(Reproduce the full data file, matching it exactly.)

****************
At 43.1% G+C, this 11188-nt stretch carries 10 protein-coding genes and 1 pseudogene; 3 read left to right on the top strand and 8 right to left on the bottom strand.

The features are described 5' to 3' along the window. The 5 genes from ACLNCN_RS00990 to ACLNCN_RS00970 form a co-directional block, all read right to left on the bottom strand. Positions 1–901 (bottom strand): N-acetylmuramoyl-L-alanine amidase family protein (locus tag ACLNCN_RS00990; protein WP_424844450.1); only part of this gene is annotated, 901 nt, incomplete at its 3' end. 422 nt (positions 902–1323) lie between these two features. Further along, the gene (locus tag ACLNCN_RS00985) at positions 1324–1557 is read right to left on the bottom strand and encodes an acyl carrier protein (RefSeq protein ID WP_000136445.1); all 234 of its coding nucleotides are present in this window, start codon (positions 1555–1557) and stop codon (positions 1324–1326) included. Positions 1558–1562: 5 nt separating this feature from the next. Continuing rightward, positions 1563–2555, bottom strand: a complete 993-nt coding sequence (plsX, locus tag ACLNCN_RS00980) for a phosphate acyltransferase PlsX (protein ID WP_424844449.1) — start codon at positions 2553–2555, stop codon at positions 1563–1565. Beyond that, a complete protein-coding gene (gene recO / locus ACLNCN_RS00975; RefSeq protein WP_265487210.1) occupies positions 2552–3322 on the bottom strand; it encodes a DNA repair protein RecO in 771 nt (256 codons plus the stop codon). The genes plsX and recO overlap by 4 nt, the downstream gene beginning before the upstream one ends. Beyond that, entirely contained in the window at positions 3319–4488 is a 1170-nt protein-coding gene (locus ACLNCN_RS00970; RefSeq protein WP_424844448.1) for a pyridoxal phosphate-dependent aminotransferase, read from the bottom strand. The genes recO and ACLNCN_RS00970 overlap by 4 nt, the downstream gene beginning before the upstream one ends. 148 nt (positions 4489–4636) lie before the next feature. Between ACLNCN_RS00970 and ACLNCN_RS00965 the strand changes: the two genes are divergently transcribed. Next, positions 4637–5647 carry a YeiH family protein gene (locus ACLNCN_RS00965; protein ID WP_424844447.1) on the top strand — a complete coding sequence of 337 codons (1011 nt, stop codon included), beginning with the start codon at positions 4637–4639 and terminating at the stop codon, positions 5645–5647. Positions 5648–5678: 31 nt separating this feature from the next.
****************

At 43.1% G+C, this 11188-nt stretch carries 10 protein-coding genes and 1 pseudogene; 3 read left to right on the top strand and 8 right to left on the bottom strand.

The features are described 5' to 3' along the window. The 5 genes from ACLNCN_RS00990 to ACLNCN_RS00970 form a co-directional block, all read right to left on the bottom strand. Positions 1–901 (bottom strand): N-acetylmuramoyl-L-alanine amidase family protein (locus tag ACLNCN_RS00990; protein WP_424844450.1); only part of this gene is annotated, 901 nt, incomplete at its 3' end. 422 nt (positions 902–1323) lie between these two features. Further along, the gene (locus tag ACLNCN_RS00985) at positions 1324–1557 is read right to left on the bottom strand and encodes an acyl carrier protein (RefSeq protein ID WP_000136445.1); all 234 of its coding nucleotides are present in this window, start codon (positions 1555–1557) and stop codon (positions 1324–1326) included. Positions 1558–1562: 5 nt separating this feature from the next. Continuing rightward, positions 1563–2555, bottom strand: a complete 993-nt coding sequence (plsX, locus tag ACLNCN_RS00980) for a phosphate acyltransferase PlsX (protein ID WP_424844449.1) — start codon at positions 2553–2555, stop codon at positions 1563–1565. Beyond that, a complete protein-coding gene (gene recO / locus ACLNCN_RS00975; RefSeq protein WP_265487210.1) occupies positions 2552–3322 on the bottom strand; it encodes a DNA repair protein RecO in 771 nt (256 codons plus the stop codon). The genes plsX and recO overlap by 4 nt, the downstream gene beginning before the upstream one ends. Beyond that, entirely contained in the window at positions 3319–4488 is a 1170-nt protein-coding gene (locus ACLNCN_RS00970; RefSeq protein WP_424844448.1) for a pyridoxal phosphate-dependent aminotransferase, read from the bottom strand. The genes recO and ACLNCN_RS00970 overlap by 4 nt, the downstream gene beginning before the upstream one ends. 148 nt (positions 4489–4636) lie before the next feature. Between ACLNCN_RS00970 and ACLNCN_RS00965 the strand changes: the two genes are divergently transcribed. Next, positions 4637–5647 carry a YeiH family protein gene (locus ACLNCN_RS00965; protein ID WP_424844447.1) on the top strand — a complete coding sequence of 337 codons (1011 nt, stop codon included), beginning with the start codon at positions 4637–4639 and terminating at the stop codon, positions 5645–5647. Positions 5648–5678: 31 nt separating this feature from the next.